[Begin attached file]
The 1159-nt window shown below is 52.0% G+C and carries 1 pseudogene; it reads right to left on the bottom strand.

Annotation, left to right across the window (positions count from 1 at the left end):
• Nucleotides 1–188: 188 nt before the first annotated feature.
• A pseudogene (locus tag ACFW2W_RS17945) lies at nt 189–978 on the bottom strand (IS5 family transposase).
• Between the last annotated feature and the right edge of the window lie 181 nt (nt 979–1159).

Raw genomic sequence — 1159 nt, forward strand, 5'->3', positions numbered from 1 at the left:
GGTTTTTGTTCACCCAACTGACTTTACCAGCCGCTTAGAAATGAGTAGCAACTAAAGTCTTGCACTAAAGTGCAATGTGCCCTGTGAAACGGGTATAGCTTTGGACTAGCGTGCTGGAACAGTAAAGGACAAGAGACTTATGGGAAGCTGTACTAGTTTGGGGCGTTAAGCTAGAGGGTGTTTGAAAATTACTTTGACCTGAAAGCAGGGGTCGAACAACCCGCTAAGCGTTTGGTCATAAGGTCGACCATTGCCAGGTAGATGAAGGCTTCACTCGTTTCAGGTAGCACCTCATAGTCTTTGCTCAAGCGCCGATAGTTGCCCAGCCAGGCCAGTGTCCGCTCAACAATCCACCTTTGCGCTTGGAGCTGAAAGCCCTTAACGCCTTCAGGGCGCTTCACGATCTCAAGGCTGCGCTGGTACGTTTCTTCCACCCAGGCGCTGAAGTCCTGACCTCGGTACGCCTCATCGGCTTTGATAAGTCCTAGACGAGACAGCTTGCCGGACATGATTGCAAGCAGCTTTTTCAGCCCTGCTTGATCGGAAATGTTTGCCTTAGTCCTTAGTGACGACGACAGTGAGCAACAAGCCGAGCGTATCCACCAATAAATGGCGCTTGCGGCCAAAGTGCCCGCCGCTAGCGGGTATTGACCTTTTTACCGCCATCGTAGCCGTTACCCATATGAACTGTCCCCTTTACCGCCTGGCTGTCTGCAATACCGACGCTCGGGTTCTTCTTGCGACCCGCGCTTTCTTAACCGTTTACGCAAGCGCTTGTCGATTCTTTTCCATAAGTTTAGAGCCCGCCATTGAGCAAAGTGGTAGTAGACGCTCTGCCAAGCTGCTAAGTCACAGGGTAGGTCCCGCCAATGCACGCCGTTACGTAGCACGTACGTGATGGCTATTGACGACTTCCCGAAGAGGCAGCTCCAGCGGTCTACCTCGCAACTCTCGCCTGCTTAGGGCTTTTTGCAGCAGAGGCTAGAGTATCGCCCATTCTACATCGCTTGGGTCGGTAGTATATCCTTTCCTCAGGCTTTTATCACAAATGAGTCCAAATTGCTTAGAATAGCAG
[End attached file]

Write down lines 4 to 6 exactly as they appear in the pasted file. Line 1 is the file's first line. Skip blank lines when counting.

• A pseudogene (locus tag ACFW2W_RS17945) lies at nt 189–978 on the bottom strand (IS5 family transposase).
• Between the last annotated feature and the right edge of the window lie 181 nt (nt 979–1159).

Raw genomic sequence — 1159 nt, forward strand, 5'->3', positions numbered from 1 at the left: